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Robot arm controlled by muscle signals successfully implanted in humans

Robot arm controlled by muscle signals successfully implanted in humans


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Advanced prosthetics: welcome to the future

"We are the Borg. You will be assimilated! ”Anyone who knows Star Trek or similar science fiction stories knows that hybrid humans and machines are a popular topic in this genre. An international research team recently showed that this is also possible in reality. They successfully implanted robotic arms as prostheses to volunteers in a study. The arms are controlled by the bio-signals that come from the muscles of the amputation stumps.

An international research group led by Oskar Aszmann from the Medical University of Vienna brought human-machine interaction to a new level. For the first time in the world, they implanted a robotic arm on a person who can read out the biosignals from the amputation point and convert them into movements. As part of a study, three participants received a fully functional robotic arm to replace their missing limbs. The results were recently presented in the scientific journal "Science Robotics".

Advanced human-machine interaction is no longer fiction

Controlling machines with human bio-signals is no longer a science fiction story. There are already numerous examples of how such communication can succeed. Machines can interpret brain, muscle, or eye activity to control certain processes. For example, the mouse pointer of a computer can be operated with the movements of the eye thanks to the latest technology.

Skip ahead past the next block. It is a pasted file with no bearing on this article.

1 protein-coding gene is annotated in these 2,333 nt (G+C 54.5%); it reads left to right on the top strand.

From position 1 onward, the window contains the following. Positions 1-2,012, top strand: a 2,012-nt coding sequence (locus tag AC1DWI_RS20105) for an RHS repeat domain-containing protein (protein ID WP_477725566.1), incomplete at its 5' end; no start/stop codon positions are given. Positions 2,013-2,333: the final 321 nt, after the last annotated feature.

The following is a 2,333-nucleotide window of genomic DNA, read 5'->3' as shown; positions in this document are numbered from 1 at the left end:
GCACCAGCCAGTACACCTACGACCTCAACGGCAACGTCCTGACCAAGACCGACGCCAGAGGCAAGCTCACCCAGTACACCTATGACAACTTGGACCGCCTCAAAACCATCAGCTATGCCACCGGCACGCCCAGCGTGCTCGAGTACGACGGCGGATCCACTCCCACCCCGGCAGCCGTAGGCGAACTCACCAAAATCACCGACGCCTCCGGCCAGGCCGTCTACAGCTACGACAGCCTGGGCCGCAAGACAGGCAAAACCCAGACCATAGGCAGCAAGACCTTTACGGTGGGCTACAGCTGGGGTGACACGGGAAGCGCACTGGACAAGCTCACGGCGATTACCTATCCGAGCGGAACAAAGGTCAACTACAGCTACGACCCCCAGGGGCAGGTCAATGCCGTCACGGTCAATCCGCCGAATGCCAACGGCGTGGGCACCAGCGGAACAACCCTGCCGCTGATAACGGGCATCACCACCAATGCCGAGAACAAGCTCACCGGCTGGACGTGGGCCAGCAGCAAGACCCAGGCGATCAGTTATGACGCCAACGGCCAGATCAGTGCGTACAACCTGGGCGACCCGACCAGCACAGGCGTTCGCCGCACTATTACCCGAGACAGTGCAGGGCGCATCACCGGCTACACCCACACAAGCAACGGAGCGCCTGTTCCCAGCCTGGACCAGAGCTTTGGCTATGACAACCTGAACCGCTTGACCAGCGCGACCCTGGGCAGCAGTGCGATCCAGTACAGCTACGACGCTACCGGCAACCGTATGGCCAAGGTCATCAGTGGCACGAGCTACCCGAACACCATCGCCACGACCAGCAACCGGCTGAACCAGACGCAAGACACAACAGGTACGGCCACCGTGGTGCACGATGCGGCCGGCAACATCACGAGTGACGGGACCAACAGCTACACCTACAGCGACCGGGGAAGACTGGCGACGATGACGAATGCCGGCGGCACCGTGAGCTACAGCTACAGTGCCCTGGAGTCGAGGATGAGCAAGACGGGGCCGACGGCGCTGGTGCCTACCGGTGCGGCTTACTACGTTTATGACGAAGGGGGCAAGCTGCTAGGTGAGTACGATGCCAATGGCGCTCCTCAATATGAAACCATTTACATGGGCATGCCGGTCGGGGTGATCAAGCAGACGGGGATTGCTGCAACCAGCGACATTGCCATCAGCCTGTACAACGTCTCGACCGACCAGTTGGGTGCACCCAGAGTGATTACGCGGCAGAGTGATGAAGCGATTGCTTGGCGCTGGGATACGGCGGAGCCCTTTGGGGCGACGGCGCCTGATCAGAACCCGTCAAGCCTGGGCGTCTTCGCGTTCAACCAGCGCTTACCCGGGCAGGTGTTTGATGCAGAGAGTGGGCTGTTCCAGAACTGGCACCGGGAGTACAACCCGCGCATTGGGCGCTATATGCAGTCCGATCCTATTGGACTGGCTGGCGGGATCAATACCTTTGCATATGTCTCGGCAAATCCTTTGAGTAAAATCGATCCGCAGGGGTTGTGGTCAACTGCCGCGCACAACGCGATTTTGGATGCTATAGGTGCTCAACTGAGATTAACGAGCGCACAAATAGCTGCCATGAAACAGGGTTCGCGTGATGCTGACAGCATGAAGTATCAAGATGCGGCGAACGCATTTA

Replace lost limbs with robotic prostheses

International researchers showed how such interactions can be used in the future in three participants in a current study. The three male patients lost one arm as a result of an accident. The research group replaced the missing limbs with robotic arms that can be controlled via the muscle signals from the stumps. The biosignals from the muscles are transmitted wirelessly to the prosthesis, where they are mechanically converted into the desired movement.

Intuitive control through muscle signals

To make this possible, the researchers implanted special sensors in the amputation stump. These sensors read the muscle signals that people usually use to move their arms. The read signals are then transmitted wirelessly to the arm that performs the corresponding movement. In this way, the arm can be controlled intuitively by the user. To ensure the performance of the arm, it can be charged wirelessly using magnetic coils in the prosthesis socket.

Research is not only relevant for prostheses

The research group emphasizes that systems with wireless transmission of bio signals are not only suitable for modern prosthetics. In theory, this technology can be applied to many other sectors of biotechnology. So it is quite conceivable that machines can be controlled in the future with pure thought (or brain waves). (vb)

Author and source information

This text corresponds to the requirements of the medical literature, medical guidelines and current studies and has been checked by medical doctors.

Graduate editor (FH) Volker Blasek

Swell:

  • Medical University of Vienna: Prosthetics: sensors for wireless muscle signal transmission implanted after nerve transfers for the first time (call: 07/18/2019), meduniwien.ac.at
  • Salminger, S. / Sturma, A. / Hofer, C. / u .: Long-term implant of intramuscular sensors and nerve transfers for wireless control of robotic arms in above-elbow amputees, Science Robotics, 2019, robotics.sciencemag.org



Video: HC29-K1: The Direct HumanMachine Interface and Hints of a General Artificial Intelligence (September 2022).


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